Typical rifle collection
Looking around the web, I see a lot of shooting enthusiasts who talk with fondness and respect for the old army rifles, starting with the M1 and going backwards through history. Some mention the M14, which was a variation of the M1, but nothing like the M16. Several people on the net talk with derision of the M16s and AR15s. It seems that these ugly, underpowered, and politically expedient punching bags are not much loved by anyone who isn't a member of a SWAT team or survivalist group. And I'm not even sure about the SWAT teams. They carry them, but they don't buy them with their own money.  The point is, these rifles were made exclusively for governments intent upon waging a war as cheaply as possible. The M16 and AR15 is intended to compete with the communists AK-47, which is far more powerful, but no less cheaply made and quite a bit less expensive to produce. They were never intended to be very marketable or serve any sort of dual purpose between soldiers and hunters and target shooters. They are ugly and cheaply made, but accurate and lightweight - perfect for a weak politically correct modern soldier or a punk wannabe who hopes the Mayans were right and tomorrow really is the last day for civilization.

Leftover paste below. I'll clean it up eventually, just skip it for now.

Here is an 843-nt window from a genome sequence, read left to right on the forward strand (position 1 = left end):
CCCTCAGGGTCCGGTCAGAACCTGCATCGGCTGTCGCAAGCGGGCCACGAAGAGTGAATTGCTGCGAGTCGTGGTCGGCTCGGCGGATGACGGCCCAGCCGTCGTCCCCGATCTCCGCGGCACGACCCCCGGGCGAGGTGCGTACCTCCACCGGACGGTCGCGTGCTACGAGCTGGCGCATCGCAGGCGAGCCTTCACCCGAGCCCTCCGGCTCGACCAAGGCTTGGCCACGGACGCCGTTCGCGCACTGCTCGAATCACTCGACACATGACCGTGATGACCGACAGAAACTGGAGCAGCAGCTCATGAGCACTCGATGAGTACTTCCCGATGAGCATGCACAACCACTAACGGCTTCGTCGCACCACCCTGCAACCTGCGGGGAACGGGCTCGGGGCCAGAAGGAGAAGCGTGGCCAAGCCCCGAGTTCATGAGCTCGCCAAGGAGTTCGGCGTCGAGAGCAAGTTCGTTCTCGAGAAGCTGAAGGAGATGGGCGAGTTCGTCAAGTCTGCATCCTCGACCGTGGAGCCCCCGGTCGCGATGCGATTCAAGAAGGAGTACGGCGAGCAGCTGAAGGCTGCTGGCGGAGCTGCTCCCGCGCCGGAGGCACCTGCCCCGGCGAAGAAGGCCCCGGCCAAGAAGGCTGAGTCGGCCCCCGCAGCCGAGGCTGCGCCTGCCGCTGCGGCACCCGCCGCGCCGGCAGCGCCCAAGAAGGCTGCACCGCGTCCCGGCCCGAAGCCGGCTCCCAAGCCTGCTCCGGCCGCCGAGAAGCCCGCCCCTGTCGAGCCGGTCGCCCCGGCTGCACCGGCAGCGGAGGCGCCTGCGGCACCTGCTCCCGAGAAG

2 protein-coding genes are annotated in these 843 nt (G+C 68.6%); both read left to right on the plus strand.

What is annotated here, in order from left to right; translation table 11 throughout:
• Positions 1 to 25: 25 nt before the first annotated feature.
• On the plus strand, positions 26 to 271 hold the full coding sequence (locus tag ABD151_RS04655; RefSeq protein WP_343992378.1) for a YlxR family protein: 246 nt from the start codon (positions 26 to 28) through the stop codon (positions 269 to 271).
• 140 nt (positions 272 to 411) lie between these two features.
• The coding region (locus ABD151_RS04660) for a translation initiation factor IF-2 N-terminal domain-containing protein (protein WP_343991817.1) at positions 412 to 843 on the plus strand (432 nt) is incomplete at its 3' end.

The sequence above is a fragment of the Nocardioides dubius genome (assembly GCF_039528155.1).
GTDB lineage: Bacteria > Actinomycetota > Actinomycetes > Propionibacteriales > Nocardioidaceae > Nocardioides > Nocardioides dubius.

But for me, and for most shooting enthusiasts, those guns are just ugly, overpriced, glorified .22s that the government mandated to an army that had no say in the matter. And from what I hear, the soldiers that carry them into combat have been begging for something better ever since.

Please bring me a better rifle!

* UPDATE which wrecks my entire conclusion:

I talked to my brother-in-law about this and he said he was considering buying an AR15 to replace his old Ruger Mini-14 rifle, which he uses to shoot coyotes around his property. He heard the AR15 was incredibly accurate and it uses the same ammunition as the Mini-14 he already owns.